Ailecia Ruscin (who takes photos for lawrence.com) took some lights, a picture of a cloud, and a wooden box and made "Cloud-in-a-Box." Anne Bruce strung lightweight sheets of white fabric from the ceiling and poured sugar and flour into them. K.T. Walsh arranged a collection of cloudlike objects on the roof. Loewenstein spray-painted animal-shaped clouds against a blue sky onto the sidewalk out front. People who come to the exhibit are encouraged to bring their own "cloud-inspired-what-have-you" on 4x6 cards, which are pinned to the ceiling to form an eclectic sky.
This organic mix of stuff adds up to something that's fast and fiercely energetic, and about as far as you get from the type of cold sterility that the percolators of the Percolator profess to dread. A nonprofit project overseen by the Lawrence Corporation for the Visual Arts, the gallery has been open in the alley behind the Lawrence Arts Center for about five months.
Read this essay on one fourth-grader's conscientious objection to learning scientific cloud names.
"It's not a traditional gallery space," Zeller says. "Our focus is not on representing artists and selling work. It's a really community-based space."
Sisters Chantel C. Guidry and Laurie L.G. Troyani created a mock science fair exhibit-inspired by Troyani's refusal in fourth grade to memorize the scientific names of clouds-that includes cloud photos by Guidry and Troyani's theories on how clouds are made:
#1 The oldest way is by Cloud People. All humans have the ability to breathe out small clouds (we have all seen this when it is very cold outside), but Cloud People can blow out large, sky-filling clouds.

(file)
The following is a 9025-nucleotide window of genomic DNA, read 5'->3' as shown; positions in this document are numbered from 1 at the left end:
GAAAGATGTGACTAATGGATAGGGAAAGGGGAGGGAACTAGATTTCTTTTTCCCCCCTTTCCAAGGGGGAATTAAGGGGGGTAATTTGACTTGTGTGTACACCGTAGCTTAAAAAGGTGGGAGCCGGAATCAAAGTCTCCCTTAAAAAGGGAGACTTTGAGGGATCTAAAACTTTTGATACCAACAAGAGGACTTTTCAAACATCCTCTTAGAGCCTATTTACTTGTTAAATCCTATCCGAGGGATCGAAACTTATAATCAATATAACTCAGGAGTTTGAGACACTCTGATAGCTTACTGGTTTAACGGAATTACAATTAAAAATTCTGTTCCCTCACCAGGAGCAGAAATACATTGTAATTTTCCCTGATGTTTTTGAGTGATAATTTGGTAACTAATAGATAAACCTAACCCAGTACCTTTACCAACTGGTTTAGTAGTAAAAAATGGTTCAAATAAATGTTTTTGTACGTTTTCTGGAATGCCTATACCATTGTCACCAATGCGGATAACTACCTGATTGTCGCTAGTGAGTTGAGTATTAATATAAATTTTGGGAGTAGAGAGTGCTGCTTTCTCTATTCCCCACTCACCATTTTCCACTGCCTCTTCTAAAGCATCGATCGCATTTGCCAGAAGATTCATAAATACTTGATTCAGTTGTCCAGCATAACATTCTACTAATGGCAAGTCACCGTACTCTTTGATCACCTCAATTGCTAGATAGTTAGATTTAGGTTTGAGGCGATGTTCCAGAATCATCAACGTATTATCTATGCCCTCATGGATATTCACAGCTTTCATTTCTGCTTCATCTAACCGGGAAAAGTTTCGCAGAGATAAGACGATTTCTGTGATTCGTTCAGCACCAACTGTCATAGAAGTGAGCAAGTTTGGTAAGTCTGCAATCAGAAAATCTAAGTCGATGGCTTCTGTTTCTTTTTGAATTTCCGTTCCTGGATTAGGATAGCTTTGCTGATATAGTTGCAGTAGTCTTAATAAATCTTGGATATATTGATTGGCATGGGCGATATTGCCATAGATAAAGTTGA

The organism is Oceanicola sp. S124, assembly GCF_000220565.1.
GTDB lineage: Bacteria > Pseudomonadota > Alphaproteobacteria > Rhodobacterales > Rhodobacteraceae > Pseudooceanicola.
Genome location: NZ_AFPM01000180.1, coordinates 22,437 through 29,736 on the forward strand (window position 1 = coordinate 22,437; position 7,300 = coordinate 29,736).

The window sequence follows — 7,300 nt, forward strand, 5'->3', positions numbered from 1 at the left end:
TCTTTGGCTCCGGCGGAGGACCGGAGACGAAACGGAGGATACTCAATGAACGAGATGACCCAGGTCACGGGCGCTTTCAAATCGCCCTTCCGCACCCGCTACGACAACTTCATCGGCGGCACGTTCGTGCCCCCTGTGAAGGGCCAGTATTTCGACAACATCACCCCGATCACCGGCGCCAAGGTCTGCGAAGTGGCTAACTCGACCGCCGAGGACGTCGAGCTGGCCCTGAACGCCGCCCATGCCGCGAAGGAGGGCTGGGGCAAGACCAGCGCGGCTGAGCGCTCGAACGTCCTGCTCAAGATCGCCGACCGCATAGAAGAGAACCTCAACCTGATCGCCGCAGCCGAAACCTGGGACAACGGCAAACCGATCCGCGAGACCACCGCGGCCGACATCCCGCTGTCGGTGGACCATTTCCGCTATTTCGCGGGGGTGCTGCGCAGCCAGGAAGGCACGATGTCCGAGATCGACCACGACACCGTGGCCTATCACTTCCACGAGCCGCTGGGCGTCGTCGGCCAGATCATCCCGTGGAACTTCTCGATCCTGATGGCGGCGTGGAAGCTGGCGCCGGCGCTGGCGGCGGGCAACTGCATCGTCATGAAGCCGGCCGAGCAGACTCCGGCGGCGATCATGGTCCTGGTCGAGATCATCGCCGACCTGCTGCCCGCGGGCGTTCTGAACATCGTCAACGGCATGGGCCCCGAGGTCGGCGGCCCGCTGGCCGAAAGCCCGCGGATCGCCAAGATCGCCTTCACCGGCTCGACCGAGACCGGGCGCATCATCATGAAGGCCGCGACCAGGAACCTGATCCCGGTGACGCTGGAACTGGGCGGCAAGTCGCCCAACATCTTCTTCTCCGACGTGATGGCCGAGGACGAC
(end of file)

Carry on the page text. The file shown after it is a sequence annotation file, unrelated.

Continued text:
#2 During the Industrial Revolution, a new form of cloud production was invented: the Cloud Factory. What would take Cloud People days and days of intensive labor to accomplish can be done by a cloud factory in a fraction of the time.
"I knew already from other events that Natalie Dye is really enamored with clouds, and I always kind of thought, 'Well, that's interesting,'" Guidry says. "When I heard about the project and started thinking, 'I'm going to take photographs of clouds,' it was amazing how I really started noticing clouds. I still do notice clouds even though I'm not actively taking photos of them for this project anymore."
John Reeves carved clouds out of the pages of "Discovering the Weather," an old hardbound book he found at the Dusty Bookshelf for $4. Reeves was instrumental in the development of what may go down in history as the Lawrence cloud frenzy. It was he who spotted a copy of Pretor-Pinney's book "The Cloudspotter's Guide" at The Raven. He gave Dye his copy before he had a chance to read it, and later bought a few more copies to spread around town. He explains that the fascination with clouds isn't about the clouds; it's about the fascination itself.
"It's to build enthusiasm for some pretty mundane stuff," he says. "Which I really appreciate quite a bit, maybe more than the book."
In other words, if you can become fascinated by clouds, you may realize that there are all sorts of things to get fascinated by. As stated in The Manifesto of the Cloud Appreciation Society (found in the copy of "The Cloudspotter's Guide" that Dye enthusiastically reserved for lawrence.com at the library): "We believe that clouds are for dreamers and their contemplation benefits the soul."
Dye says, "Schoolkids always get in trouble for 'having your head in the clouds.' Clouds are associated with daydreaming. I don't think it is a bad thing." Â»